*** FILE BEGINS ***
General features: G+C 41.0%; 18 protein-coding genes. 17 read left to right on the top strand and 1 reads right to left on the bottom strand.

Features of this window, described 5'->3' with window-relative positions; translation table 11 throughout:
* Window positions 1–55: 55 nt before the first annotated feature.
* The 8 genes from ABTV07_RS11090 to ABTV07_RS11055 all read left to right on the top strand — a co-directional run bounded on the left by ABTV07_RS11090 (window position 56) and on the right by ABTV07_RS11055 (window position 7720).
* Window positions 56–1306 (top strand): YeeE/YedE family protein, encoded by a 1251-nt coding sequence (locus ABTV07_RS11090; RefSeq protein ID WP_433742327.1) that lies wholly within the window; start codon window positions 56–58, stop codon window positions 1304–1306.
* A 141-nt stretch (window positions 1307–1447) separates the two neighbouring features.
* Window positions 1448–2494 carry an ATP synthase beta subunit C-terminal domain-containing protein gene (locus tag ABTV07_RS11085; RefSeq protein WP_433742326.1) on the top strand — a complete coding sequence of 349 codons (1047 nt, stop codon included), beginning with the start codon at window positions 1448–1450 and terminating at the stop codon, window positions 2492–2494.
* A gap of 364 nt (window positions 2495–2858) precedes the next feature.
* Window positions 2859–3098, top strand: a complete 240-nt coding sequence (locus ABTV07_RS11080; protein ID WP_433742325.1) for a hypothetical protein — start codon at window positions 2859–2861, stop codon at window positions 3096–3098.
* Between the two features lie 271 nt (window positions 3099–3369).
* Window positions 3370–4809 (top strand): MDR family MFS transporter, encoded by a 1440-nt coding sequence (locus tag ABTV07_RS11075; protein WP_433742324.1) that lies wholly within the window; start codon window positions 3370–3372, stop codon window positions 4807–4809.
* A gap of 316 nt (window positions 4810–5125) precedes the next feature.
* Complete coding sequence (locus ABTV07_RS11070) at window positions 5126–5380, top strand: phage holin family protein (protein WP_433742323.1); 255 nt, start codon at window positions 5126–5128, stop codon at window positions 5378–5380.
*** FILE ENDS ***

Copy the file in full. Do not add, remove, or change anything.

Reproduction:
General features: G+C 41.0%; 18 protein-coding genes. 17 read left to right on the top strand and 1 reads right to left on the bottom strand.

Features of this window, described 5'->3' with window-relative positions; translation table 11 throughout:
* Window positions 1–55: 55 nt before the first annotated feature.
* The 8 genes from ABTV07_RS11090 to ABTV07_RS11055 all read left to right on the top strand — a co-directional run bounded on the left by ABTV07_RS11090 (window position 56) and on the right by ABTV07_RS11055 (window position 7720).
* Window positions 56–1306 (top strand): YeeE/YedE family protein, encoded by a 1251-nt coding sequence (locus ABTV07_RS11090; RefSeq protein ID WP_433742327.1) that lies wholly within the window; start codon window positions 56–58, stop codon window positions 1304–1306.
* A 141-nt stretch (window positions 1307–1447) separates the two neighbouring features.
* Window positions 1448–2494 carry an ATP synthase beta subunit C-terminal domain-containing protein gene (locus tag ABTV07_RS11085; RefSeq protein WP_433742326.1) on the top strand — a complete coding sequence of 349 codons (1047 nt, stop codon included), beginning with the start codon at window positions 1448–1450 and terminating at the stop codon, window positions 2492–2494.
* A gap of 364 nt (window positions 2495–2858) precedes the next feature.
* Window positions 2859–3098, top strand: a complete 240-nt coding sequence (locus ABTV07_RS11080; protein ID WP_433742325.1) for a hypothetical protein — start codon at window positions 2859–2861, stop codon at window positions 3096–3098.
* Between the two features lie 271 nt (window positions 3099–3369).
* Window positions 3370–4809 (top strand): MDR family MFS transporter, encoded by a 1440-nt coding sequence (locus tag ABTV07_RS11075; protein WP_433742324.1) that lies wholly within the window; start codon window positions 3370–3372, stop codon window positions 4807–4809.
* A gap of 316 nt (window positions 4810–5125) precedes the next feature.
* Complete coding sequence (locus ABTV07_RS11070) at window positions 5126–5380, top strand: phage holin family protein (protein WP_433742323.1); 255 nt, start codon at window positions 5126–5128, stop codon at window positions 5378–5380.